Carol Sutton looks back on a very challenging journey
In October 2013 Ofsted found our school ‘requiring improvement’. This was followed by a monitoring visit that found we were ‘not taking effective action’.
"A shock to the whole school community."
For any governing board, this outcome is very difficult to digest and a shock to the whole school community. The Ofsted judgment provided the wake-up call that governors needed. Following the appointment of a new chair and vice chair, our first task was to develop a strategy for improvement that set out what we wanted to achieve, our principles and values, and the key areas for improvement.
There was feedback from both Ofsted inspections and also from the redefined school development plan. An external review of governance carried out by an experienced National Leader of Governance identified areas of development. Governors worked together both formally in committee meetings and in more informal ‘development’ meetings to draw up a comprehensive action plan. This was traffic lighted and work began on turning the many red actions to orange and then green.
A skills audit identified the wealth of skills and experience that we already had in our governing board. We set out to utilise these most effectively and to make our committee structure support better working practices. Our committees became stronger and focused on key school priorities. Full governing board and committee meetings were all clerked professionally and challenges made by governors recorded in the minutes.
Governors got to know the school better by visiting classes following a newly agreed protocol and reporting findings in a more co-ordinated way. We had training in understanding data so we would be in a better position to challenge school leaders. We attended training and conferences and visited another school to share their good practice, so that we were clearer about our role and responsibilities.
The school was making great progress through improved quality of teaching, stronger leadership and external validations. It also made significant changes following the constructive challenge of our more confident and competent governors. In autumn 2014, a further Ofsted monitoring visit found that the school was ‘taking effective action’ – we were heading in the right direction but there was still more to do.
"An annual away day for governors has been essential to evaluate the effectiveness of the governing board and for further team development."
We introduced an annual review where the chair meets each governor individually. It gives an opportunity to talk through how things are going, what training is required, what roles they would be suited for in the future (succession planning) and sets individual key areas for action. The chair undertook the new NGA 360 degree feedback, which offered a comprehensive report on how colleagues viewed her performance.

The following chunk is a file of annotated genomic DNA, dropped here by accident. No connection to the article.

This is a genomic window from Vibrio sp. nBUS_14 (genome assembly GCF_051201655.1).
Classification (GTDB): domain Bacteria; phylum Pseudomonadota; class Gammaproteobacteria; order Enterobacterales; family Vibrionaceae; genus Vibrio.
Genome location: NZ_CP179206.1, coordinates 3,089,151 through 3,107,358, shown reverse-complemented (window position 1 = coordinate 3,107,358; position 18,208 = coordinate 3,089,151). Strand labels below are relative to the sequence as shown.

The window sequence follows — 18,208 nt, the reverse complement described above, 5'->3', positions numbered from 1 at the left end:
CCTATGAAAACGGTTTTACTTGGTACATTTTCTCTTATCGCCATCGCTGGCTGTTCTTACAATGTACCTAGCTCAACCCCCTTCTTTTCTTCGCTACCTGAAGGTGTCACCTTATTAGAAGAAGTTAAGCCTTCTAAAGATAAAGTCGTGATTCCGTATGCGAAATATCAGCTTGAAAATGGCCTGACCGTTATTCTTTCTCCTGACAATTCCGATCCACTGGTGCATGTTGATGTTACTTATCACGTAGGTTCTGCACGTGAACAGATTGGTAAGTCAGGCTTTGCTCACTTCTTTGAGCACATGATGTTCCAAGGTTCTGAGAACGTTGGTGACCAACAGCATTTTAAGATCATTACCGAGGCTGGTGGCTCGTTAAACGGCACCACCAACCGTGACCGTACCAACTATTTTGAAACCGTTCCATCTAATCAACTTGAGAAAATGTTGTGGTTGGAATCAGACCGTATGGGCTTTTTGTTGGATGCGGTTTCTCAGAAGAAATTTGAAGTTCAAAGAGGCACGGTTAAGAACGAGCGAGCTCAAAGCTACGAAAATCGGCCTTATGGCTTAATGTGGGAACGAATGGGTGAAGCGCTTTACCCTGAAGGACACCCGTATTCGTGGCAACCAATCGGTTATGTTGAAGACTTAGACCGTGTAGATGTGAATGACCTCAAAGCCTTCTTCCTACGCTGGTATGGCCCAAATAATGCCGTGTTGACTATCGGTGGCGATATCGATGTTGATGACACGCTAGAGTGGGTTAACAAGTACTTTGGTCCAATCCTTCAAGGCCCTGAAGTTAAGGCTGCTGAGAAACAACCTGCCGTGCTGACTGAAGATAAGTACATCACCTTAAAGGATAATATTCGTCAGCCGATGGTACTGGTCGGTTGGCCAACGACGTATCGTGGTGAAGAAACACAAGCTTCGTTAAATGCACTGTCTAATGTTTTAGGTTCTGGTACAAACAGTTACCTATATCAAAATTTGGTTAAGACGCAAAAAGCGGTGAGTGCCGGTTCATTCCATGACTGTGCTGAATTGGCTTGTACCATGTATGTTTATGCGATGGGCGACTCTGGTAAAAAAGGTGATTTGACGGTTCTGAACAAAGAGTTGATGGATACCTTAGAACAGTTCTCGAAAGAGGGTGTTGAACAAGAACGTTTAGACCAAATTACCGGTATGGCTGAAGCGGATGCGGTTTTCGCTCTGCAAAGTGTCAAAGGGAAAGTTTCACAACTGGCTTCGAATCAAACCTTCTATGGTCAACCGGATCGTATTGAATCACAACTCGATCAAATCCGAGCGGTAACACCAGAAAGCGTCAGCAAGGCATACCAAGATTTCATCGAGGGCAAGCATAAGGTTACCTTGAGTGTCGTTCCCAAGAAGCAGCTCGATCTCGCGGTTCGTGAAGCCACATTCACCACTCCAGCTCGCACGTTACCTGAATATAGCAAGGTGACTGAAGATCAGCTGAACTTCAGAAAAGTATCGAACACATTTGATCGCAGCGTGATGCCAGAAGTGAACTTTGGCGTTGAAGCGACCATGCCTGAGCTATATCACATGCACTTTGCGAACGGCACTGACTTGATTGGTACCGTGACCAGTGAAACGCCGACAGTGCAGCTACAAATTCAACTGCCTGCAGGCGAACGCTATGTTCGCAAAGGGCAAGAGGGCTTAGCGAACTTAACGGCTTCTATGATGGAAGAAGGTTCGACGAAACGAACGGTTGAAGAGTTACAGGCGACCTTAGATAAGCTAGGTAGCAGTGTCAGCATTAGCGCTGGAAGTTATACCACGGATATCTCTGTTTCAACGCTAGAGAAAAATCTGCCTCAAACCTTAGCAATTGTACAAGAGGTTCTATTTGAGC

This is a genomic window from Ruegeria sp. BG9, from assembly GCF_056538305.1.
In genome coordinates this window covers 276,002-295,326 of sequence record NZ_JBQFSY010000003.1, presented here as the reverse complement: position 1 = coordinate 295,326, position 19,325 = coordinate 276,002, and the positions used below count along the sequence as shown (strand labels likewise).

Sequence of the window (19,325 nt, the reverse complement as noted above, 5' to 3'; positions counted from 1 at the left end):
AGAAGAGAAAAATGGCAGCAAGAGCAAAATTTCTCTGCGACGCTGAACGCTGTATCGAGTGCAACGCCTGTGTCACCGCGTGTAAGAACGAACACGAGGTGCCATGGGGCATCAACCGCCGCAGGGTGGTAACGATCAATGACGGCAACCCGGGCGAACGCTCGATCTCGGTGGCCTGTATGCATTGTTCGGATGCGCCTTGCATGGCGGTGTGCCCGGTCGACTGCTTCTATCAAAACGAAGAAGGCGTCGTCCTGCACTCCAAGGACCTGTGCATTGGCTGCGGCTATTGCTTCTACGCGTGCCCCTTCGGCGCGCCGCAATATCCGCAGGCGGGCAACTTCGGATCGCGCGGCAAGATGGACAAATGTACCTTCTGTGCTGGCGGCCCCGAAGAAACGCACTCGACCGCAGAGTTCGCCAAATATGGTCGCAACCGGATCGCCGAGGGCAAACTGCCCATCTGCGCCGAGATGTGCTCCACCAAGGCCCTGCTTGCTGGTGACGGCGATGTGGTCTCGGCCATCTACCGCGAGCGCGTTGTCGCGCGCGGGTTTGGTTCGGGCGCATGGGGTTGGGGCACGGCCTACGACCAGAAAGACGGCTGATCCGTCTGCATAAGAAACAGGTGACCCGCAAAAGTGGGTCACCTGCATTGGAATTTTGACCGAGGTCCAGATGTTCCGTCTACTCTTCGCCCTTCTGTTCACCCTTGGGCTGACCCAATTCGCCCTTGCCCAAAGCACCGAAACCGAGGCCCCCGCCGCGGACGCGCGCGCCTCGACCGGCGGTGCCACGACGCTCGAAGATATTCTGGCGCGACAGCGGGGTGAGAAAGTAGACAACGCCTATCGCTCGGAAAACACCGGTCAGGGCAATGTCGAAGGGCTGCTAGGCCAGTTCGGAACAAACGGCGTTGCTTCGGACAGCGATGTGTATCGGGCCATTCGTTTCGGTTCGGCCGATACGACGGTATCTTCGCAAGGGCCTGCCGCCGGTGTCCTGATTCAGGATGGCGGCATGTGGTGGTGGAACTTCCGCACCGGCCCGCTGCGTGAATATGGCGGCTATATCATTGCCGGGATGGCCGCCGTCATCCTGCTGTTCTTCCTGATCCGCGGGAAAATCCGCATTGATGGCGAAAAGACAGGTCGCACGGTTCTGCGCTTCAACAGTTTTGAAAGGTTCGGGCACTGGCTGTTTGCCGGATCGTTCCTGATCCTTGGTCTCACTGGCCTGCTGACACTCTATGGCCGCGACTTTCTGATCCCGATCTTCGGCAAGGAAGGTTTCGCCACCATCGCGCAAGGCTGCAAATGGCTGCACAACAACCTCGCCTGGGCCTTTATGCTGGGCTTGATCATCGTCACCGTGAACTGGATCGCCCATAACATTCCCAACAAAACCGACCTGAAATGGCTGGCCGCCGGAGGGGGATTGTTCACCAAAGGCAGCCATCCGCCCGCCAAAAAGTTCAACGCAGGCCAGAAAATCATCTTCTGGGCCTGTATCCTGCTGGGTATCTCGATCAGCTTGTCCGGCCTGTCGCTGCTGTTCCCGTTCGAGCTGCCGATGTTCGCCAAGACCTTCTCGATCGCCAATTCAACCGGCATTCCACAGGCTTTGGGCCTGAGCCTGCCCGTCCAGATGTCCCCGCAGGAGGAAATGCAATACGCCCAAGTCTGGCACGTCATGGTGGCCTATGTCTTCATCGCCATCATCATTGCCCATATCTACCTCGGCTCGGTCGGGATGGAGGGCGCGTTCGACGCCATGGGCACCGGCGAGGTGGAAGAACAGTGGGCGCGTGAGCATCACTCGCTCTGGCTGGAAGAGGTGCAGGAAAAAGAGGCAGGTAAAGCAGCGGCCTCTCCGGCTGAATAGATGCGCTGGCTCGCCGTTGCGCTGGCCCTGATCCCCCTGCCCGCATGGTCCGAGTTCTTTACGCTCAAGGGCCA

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An annual away day for governors has been essential to evaluate the effectiveness of the governing board and for further team development. It has also offered the opportunity to work with senior leaders on the school’s strategic direction. Joint staff and governor training and workshops have helped governors understand school priorities and challenges and build stronger relationships.
As we reviewed our progress after two years of considerable commitment and, at times, plain hard work we knew that we were a very different governing board. Our action plan, version 16, was now almost totally green. We were working with senior leaders, being knowledgeable and not afraid of challenge. Our school was performing well and the children, including those in our resource provision for children with autism, were making amazing progress from, in some cases, very low starting points.
Governors had taken steps to be more visible to the staff, pupils and parents, to engage better with them and to be viewed as approachable and an active part of the school community. So we were not really surprised when in September 2015 Ofsted judged our school to be ‘good’. This outcome reassured us that the approach we have taken as a governing board has led to the improvements that were necessary.
Carol Sutton is chair of governors at Frodsham Weaver Vale Primary School, Cheshire